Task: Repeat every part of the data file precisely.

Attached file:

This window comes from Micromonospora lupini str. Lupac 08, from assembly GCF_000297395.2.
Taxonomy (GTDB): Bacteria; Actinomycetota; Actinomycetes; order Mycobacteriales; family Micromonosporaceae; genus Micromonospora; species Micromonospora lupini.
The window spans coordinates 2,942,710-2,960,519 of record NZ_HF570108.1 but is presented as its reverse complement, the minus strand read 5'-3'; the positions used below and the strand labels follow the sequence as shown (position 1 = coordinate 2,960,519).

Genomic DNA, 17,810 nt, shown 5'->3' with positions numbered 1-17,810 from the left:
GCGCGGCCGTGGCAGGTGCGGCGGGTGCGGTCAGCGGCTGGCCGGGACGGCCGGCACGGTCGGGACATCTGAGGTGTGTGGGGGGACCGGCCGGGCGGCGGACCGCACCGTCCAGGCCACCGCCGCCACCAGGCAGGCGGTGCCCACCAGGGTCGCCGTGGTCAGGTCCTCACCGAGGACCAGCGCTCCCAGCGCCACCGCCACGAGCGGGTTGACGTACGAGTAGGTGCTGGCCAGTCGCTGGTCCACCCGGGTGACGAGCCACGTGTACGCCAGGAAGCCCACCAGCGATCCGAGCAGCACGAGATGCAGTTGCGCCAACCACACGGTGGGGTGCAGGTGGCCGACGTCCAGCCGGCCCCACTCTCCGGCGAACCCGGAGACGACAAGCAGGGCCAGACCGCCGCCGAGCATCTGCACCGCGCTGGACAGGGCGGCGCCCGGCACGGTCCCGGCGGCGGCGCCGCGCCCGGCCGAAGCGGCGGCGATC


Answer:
This window comes from Micromonospora lupini str. Lupac 08, from assembly GCF_000297395.2.
Taxonomy (GTDB): Bacteria; Actinomycetota; Actinomycetes; order Mycobacteriales; family Micromonosporaceae; genus Micromonospora; species Micromonospora lupini.
The window spans coordinates 2,942,710-2,960,519 of record NZ_HF570108.1 but is presented as its reverse complement, the minus strand read 5'-3'; the positions used below and the strand labels follow the sequence as shown (position 1 = coordinate 2,960,519).

Genomic DNA, 17,810 nt, shown 5'->3' with positions numbered 1-17,810 from the left:
GCGCGGCCGTGGCAGGTGCGGCGGGTGCGGTCAGCGGCTGGCCGGGACGGCCGGCACGGTCGGGACATCTGAGGTGTGTGGGGGGACCGGCCGGGCGGCGGACCGCACCGTCCAGGCCACCGCCGCCACCAGGCAGGCGGTGCCCACCAGGGTCGCCGTGGTCAGGTCCTCACCGAGGACCAGCGCTCCCAGCGCCACCGCCACGAGCGGGTTGACGTACGAGTAGGTGCTGGCCAGTCGCTGGTCCACCCGGGTGACGAGCCACGTGTACGCCAGGAAGCCCACCAGCGATCCGAGCAGCACGAGATGCAGTTGCGCCAACCACACGGTGGGGTGCAGGTGGCCGACGTCCAGCCGGCCCCACTCTCCGGCGAACCCGGAGACGACAAGCAGGGCCAGACCGCCGCCGAGCATCTGCACCGCGCTGGACAGGGCGGCGCCCGGCACGGTCCCGGCGGCGGCGCCGCGCCCGGCCGAAGCGGCGGCGATC